Big-wave surfing doesn’t get much more gnarly than the breaks found at locations as diverse as Mavericks in northern California, Waimea Bay in Hawai’i and Brazil’s Maresias Beach, where surfers typically challenge waves reaching 20-plus feet. Following the advent of “tow-in” techniques in the mid-1990s, employing helicopters and Jet Skis to navigate surfers into monster swells, it became possible to catch waves exceeding 30 feet in height.
Many thought that landmark development would stand as the epitome of surfing bravado, until three Brazilian expats decided to take on the Maui north shore behemoth called Jaws with only their boards, hand-paddling out to the break. Known as the Mad Dogs, they wrote a new chapter in surfing history, as chronicled in Roberto Studart’s fascinating but frequently scattered feature documentary. A sure-draw for extreme sports fans, Mad Dogs may prove too fanatical for general audiences, leaving VOD and online platforms as the most likely curators.
What it lacks in polish it makes up for in thrills.
The Hawaiian monster breaks initially favored by some of the pioneers of tow-in surfing, including Buzzy Kerbox, Laird Hamilton and Darrick Doerner, were cresting too far offshore for the boarders to safely reach by paddling out. So instead they enlisted Jet Skis, and later helicopters, to tow them into swells popping up at locations like Outer Log Cabins in Oahu and Maui’s Pe’ahi surf spot, known locally as Jaws and widely considered the site of the world’s most massive waves. Danilo Cuoto, Marcio Freire and Yuri Soledade, Brazilians who migrated to Hawai’i in search of perfect boarding conditions in the ‘90s, took the big-wave surfers’ challenge a notch higher, resolving to hand-paddle out to Jaws, while refusing to use support vehicles to assist with tow-ins or rescues.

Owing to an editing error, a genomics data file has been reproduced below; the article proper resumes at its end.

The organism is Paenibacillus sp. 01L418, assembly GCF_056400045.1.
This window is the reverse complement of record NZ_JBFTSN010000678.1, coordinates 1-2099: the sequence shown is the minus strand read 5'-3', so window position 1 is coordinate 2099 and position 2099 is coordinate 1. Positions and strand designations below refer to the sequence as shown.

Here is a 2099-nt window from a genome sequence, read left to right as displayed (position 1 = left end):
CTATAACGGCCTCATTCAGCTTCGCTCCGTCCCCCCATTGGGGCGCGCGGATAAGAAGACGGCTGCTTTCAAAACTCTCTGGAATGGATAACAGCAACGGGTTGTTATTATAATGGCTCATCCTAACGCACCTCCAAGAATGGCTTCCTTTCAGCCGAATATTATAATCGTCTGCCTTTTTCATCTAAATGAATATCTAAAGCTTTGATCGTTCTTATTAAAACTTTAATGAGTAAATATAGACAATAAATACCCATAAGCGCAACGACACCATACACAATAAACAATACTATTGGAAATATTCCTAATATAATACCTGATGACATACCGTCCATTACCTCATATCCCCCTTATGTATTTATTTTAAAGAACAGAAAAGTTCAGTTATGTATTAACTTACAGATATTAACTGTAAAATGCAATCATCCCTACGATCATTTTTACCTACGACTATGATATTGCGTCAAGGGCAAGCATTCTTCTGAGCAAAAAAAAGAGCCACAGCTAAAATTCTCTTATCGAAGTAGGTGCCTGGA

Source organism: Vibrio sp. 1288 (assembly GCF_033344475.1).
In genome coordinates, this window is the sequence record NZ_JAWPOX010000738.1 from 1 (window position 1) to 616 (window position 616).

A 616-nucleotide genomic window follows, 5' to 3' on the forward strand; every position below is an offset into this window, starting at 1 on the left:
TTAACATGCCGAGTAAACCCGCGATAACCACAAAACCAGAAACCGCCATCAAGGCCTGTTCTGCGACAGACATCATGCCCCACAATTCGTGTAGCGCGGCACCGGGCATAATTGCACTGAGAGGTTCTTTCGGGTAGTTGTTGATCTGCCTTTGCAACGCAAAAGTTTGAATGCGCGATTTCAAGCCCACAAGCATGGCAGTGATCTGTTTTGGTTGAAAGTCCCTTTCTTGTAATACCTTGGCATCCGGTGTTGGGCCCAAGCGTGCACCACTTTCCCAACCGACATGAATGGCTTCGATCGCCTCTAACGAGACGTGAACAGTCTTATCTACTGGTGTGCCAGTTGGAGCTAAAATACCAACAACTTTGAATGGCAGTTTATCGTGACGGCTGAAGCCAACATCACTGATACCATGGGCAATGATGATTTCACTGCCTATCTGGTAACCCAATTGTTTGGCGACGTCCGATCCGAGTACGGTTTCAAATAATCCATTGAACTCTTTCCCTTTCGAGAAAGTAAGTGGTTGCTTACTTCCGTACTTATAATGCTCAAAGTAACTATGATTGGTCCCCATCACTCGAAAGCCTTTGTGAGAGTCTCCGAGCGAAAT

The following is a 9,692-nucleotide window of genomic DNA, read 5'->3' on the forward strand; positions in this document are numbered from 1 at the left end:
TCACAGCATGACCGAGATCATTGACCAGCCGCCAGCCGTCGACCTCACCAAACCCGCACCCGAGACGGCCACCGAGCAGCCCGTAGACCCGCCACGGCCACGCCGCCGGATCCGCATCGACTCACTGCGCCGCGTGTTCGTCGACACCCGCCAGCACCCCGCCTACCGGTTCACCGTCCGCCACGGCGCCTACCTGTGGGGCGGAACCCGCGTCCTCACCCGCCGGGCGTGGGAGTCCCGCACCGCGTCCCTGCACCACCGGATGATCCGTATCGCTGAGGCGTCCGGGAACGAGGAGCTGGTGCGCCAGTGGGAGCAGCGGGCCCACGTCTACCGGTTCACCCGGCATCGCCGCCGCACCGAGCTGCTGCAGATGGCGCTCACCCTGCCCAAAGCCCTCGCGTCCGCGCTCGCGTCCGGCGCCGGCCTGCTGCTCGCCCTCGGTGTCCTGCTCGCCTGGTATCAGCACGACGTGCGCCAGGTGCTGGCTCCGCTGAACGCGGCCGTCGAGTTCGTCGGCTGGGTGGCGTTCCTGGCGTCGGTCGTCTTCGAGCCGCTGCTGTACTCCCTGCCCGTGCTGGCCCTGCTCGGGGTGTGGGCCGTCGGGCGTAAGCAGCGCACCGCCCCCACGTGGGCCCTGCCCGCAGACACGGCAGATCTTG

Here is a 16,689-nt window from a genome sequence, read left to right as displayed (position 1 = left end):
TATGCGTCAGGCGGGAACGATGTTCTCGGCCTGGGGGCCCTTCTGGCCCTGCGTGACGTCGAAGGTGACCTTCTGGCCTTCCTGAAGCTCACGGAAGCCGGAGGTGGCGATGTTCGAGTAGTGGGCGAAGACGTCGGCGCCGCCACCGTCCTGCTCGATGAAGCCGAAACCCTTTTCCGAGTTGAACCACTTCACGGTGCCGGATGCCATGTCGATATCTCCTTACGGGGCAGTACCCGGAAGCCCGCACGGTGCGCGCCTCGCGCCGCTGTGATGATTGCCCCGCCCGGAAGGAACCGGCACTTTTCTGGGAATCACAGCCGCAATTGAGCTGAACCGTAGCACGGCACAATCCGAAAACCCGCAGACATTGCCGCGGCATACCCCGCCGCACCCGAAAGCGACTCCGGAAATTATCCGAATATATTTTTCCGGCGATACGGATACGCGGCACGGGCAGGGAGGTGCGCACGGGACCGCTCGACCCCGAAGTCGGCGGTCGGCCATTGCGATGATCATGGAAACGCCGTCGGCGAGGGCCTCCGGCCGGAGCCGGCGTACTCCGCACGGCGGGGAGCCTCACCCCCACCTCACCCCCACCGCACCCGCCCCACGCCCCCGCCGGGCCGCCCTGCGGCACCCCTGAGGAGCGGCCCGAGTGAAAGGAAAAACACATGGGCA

Their audacity at first created alarm and then envy in the world surfing community, as they literally risked their lives to catch waves sometimes exceeding 50 vertical feet and attracted significant media attention in the process. The trio’s exploits soon drew competition from more famous, better-funded athletes with established media profiles and sponsorship contracts, threatening to eclipse the Mad Dogs’ accomplishments.
Studart, a Brazilian TV and commercials director-producer, shot his second feature documentary over the 2015 winter season in Hawai’i with unfettered access to the Mad Dog group and their trove of personal archival photos and video footage. Contemporary interviews with local surf legends and experts lend perspective to the Brazilians’ accomplishments, widely acknowledged as unprecedented. Studart also indulges speculation that Cuoto in particular was shut out of major competitions to make way for better-known athletes, a sentiment that isn’t well supported by documentation.
Michel Gomes’ surf photography, much of it shot in challenging marine conditions, displays a raw immediacy that captures some stunning big-wave feats, but the quality is too often marred by poor positioning in the water and the sheer size of swells that obscure the action on nearby wave crests. Studart’s filmmaking technique fractures timelines and provides insufficient background on some of his chosen topics, rendering the material less accessible and leaving the doc to excel primarily due to its irrepressible vitality. The Portuguese-language voiceover and spotty subtitling would need revision for wider release, along with re-evaluation of the editorial approach.
Venue: Santa Barbara International Film Festival (Above and Beyond)
Production company: Primitivo
Director: Roberto Studart
Director of photography: Michel Gomes
Editor: Roberto Studart
Not rated, 75 minutes